While checking your email today, you might want to observe a brief moment of silence for the man who made the act possible: Raymond Tomlinson. The American computer scientist single-handedly changed the way we communicate when he developed the first network person-to-person email in 1971. Tomlinson died March 5 at the age of 74, reportedly from a heart attack, The Verge reports.

Before Tomlinson, people could send electronic messages to multiple other people within a limited network, The New York Times points out. However, they couldn’t send a message to a particular person at a particular address. Tomlinson changed this while working as an employee at Bolt, Beranek, and Newman (a research and development company known as Raytheon BBN today).

BBN was instrumental in developing ARPANET, an early version of the Internet that was created for the U.S. government. Although Tomlinson was responsible for making improvements to ARPANET, he was “just fooling around” when he wrote and sent the first email on the ARPANET system. (In fact, Tomlinson reportedly showed a colleague his invention and then said, “Don’t tell anyone! This isn’t what we’re supposed to be working on,” according to The Guardian.)

The world’s first email wasn’t a monumental message sent to another computer across the globe. Instead, it was what Tomlinson called an “entirely forgettable” missive, relayed between two computers that were side by side. Tomlinson shared the program with his co-workers, not knowing that it would someday change the world.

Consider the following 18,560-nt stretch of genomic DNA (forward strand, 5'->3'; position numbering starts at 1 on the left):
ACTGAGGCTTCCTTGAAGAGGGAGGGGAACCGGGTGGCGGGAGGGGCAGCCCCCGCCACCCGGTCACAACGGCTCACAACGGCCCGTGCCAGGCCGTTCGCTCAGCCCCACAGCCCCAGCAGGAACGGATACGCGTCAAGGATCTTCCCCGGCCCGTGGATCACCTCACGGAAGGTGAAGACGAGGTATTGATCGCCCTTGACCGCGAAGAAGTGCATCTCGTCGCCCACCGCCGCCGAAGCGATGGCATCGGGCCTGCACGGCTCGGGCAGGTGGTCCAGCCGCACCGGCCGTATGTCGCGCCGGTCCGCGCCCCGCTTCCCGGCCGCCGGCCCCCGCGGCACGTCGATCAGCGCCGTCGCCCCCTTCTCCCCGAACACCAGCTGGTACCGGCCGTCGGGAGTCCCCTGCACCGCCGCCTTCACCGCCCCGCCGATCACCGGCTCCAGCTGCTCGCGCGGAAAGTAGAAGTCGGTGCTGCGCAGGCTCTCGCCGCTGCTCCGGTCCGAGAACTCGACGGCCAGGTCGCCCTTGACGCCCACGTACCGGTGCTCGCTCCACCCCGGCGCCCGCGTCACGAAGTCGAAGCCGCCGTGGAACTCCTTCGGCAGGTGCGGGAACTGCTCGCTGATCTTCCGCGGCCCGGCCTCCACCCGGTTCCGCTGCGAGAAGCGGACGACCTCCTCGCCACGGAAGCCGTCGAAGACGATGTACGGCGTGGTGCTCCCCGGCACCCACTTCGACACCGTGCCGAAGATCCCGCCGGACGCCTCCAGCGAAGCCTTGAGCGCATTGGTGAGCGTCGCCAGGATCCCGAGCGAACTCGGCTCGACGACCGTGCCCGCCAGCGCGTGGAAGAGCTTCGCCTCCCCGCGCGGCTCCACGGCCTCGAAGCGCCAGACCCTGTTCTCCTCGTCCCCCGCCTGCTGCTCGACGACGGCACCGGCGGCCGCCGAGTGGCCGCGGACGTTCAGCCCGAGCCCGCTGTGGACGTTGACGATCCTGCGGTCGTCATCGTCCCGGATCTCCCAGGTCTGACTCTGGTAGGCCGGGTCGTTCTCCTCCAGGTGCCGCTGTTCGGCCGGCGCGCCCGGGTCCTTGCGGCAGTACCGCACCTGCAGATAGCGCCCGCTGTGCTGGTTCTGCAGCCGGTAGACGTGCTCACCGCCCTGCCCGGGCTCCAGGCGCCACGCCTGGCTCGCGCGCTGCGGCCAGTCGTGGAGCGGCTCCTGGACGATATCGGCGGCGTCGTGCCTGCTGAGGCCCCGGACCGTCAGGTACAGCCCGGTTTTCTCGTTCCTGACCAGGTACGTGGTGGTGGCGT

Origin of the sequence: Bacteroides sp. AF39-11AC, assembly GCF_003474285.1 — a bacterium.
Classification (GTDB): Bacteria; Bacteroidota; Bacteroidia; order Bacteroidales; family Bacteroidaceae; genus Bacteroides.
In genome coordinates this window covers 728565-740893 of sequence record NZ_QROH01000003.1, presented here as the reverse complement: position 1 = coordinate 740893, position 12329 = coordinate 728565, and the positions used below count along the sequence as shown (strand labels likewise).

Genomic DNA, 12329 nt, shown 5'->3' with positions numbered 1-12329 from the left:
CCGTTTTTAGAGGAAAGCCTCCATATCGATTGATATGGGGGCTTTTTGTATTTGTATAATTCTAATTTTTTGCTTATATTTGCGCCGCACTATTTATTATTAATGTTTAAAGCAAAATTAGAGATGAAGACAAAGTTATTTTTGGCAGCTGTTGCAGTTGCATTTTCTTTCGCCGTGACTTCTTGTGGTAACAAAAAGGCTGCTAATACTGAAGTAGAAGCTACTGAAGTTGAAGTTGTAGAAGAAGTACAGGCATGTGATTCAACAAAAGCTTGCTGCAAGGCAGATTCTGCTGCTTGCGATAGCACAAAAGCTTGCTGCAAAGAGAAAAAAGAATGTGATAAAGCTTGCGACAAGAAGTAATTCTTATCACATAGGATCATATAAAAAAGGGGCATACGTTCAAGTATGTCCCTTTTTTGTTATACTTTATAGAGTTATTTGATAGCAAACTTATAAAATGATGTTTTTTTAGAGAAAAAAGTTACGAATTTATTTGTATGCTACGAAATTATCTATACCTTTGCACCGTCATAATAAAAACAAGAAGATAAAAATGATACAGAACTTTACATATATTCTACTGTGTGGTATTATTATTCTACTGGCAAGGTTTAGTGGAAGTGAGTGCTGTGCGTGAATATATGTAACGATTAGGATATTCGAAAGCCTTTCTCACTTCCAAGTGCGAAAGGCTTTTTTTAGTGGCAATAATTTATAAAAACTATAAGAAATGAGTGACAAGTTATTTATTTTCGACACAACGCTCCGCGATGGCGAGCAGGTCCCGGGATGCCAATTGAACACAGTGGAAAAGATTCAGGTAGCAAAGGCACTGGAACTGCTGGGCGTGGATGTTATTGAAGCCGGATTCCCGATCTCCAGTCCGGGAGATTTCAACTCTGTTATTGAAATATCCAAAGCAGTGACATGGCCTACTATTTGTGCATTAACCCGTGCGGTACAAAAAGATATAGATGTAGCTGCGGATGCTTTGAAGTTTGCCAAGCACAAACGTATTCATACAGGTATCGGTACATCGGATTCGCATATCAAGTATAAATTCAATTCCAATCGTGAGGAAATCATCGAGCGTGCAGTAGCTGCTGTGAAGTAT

As personal computers became more popular, email transformed the way “millions of people shop, bank, and keep in touch with friends and family, whether they are across town or across oceans,” Tomlinson's biography on the Internet Hall of Fame website states. And since the computer scientist had chosen the “@” symbol to connect usernames with the destination address, it became a ubiquitous part of Internet culture. (The symbol entered the MoMA's collection in 2010.)

Tomlinson never became a household name, but he received plenty of recognition for his achievements. During his lifetime, he was awarded the George R. Stibitz Computer Pioneer Award from the American Computer Museum, a Webby Award from the International Academy of Digital Arts and Science, an Innovation Award from Discover magazine, and the Eduard-Rhein Cultural Award.

His death inspired countless technology companies and figureheads to remember his legacy via social media.

Watch the video above to learn more about the tech pioneer’s life—and while you’re at it, email the video link to your friends.

[h/t The Verge]

[Header image via iStock]